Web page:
There are certain things I couldn't be. I couldn't be a fighter pilot, because my vision isn't good enough. I couldn't be a professional baseball player, because I can't hit a curve ball. I couldn't be a professional basketball player, because I'm not gargantuan — and I can't jump. And I couldn't be a teacher, because I'm not particularly patient. I think I'd do OK with the kids, because I like kids and they generally amuse me. The parents would be the problem. The first time one of them gave me grief about some poor grade or discipline I meted out to their child — which would be richly deserved, by the way, because I am very fair-minded — you would be reading about it the next day.

It is fortunate that there are people who possess the requisite patience, lest we become a nation of dolts. Couple that patience with boundless energy and enthusiasm, and you have something truly special. You have Carole Perry.

Perry is a director of the Radio Club of America. I spoke with her recently for an upcoming supplement to commemorate the club's 100th anniversary. She spent roughly 30 years in the New York City school system and still volunteers in her retirement. While a teacher, she introduced her students to the joys of amateur radio. She's still at it today, spearheading an RCA initiative designed to spark interest in the hobby — and, hopefully, interest in radio communications as a career — by placing related curricula into schools. When she finds out that a school might be interested, she races to visit them, wherever they are, on her own dime. RCA members scattered from coast to coast tip her off to opportunities and donate their time as volunteer instructors. “I get a lot of support from the ham community,” she said.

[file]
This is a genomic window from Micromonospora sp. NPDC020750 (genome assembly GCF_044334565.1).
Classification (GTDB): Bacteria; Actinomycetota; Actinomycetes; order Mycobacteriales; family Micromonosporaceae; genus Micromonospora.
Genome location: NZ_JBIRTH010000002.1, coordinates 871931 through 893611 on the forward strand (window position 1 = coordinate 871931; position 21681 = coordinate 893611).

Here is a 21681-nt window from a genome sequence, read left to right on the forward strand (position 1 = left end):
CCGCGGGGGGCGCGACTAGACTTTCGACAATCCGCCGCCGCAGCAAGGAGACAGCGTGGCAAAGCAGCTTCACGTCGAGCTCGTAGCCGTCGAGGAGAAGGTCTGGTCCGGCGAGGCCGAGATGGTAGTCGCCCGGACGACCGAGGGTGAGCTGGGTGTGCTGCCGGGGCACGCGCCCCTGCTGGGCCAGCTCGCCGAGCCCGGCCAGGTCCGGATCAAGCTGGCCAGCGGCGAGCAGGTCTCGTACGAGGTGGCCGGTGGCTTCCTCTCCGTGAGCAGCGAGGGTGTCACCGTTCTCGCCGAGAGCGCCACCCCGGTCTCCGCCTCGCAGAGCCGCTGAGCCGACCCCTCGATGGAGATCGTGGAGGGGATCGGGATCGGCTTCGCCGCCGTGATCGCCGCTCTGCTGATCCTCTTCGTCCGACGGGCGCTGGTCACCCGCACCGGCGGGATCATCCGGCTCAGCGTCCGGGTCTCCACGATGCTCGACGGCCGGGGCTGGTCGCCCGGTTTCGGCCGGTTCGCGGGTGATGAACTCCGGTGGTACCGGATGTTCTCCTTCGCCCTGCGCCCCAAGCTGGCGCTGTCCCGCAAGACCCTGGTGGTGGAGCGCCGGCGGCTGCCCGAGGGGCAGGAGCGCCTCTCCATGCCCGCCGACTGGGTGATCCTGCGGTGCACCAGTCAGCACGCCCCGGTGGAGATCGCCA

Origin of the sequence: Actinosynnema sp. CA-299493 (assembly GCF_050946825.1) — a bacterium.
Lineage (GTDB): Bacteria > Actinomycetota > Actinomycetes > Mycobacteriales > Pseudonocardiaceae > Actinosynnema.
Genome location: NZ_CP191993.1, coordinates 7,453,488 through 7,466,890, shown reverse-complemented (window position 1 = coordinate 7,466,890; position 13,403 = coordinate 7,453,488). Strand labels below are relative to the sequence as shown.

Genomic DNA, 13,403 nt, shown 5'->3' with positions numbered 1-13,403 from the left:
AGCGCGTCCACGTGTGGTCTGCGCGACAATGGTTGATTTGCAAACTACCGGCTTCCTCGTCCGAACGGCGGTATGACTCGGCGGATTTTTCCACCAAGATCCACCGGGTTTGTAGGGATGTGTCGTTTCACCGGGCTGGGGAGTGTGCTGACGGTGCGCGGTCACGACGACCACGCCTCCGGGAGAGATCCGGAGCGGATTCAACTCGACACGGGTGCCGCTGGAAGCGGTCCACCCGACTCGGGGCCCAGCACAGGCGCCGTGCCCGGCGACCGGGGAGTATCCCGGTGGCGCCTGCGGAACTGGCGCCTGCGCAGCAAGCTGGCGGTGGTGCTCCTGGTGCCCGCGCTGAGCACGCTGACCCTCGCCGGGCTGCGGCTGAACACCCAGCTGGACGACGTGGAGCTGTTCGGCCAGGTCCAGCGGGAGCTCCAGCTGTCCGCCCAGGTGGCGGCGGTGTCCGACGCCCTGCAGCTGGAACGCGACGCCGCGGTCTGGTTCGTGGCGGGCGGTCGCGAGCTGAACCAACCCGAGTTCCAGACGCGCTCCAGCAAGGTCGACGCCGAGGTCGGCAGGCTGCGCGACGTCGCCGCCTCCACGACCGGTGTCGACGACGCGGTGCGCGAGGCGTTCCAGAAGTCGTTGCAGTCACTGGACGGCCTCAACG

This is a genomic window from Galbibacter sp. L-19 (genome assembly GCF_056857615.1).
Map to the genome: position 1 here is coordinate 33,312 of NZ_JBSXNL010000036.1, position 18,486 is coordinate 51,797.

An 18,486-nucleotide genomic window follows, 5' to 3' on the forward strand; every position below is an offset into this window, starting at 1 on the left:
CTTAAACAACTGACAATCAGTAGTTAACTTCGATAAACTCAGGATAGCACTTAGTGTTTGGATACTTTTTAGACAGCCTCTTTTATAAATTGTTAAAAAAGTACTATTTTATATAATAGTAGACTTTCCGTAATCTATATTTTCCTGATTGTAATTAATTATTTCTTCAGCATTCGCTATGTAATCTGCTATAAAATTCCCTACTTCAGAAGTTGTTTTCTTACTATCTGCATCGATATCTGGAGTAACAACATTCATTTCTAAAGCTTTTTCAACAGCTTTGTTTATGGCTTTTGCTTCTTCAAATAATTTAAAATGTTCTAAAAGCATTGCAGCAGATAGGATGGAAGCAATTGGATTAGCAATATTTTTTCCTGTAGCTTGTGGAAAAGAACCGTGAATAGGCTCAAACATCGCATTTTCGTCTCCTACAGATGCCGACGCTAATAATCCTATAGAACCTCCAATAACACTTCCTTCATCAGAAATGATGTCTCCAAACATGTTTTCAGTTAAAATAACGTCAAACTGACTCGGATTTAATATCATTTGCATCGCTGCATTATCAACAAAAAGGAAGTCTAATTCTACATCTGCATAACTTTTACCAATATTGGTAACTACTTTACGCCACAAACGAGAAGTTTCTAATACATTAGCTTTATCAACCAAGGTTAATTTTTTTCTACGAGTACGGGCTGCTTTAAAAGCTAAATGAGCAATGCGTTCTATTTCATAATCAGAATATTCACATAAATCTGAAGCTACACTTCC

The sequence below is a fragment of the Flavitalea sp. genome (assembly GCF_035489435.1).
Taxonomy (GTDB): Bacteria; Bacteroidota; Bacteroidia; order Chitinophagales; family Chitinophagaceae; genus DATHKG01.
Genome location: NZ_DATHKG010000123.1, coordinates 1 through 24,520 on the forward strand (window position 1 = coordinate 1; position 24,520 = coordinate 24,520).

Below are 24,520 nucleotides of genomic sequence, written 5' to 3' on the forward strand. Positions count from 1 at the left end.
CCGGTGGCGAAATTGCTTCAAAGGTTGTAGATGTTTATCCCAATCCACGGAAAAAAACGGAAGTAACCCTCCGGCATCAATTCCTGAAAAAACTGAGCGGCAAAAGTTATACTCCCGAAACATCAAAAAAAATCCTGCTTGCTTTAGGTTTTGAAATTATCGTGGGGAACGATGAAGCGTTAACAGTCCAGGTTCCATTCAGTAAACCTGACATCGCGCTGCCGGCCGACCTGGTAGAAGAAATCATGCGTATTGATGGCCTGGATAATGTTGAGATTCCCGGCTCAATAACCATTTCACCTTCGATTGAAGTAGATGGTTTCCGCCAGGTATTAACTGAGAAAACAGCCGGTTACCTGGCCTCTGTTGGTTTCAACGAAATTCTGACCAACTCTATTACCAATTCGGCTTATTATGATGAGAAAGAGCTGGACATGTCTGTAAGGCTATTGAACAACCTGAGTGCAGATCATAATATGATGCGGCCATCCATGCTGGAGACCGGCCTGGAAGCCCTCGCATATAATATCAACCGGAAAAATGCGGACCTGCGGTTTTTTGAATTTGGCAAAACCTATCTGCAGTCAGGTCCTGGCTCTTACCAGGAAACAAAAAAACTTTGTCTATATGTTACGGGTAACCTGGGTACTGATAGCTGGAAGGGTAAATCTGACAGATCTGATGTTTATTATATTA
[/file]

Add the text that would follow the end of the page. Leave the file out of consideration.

Perry said she gets little resistance from school administrators once she takes them through her 15-minute presentation. “I have my ducks in a row,” she told me. Perry also said that students are reacting enthusiastically to the program, which surprised me. I would have thought that amateur radio would seem too “old school” to today's kids, given all of the gadgetry and content that's readily accessible to them in the Internet age. But Perry assured me that she has found ways to make radio communications relevant. Once she got an astronaut to conduct a lesson from space on how to properly design a space suit, a communication that she said was possible only via amateur radio.

If you're looking for a day-brightener, give Perry a call and let her tell you about what's she's up to — I guarantee the conversation will lift your spirits. While you're on the phone with her, ask how you can get involved. While Perry might be able to give the Energizer bunny a run for its money in terms of enthusiasm and energy, she could use the help.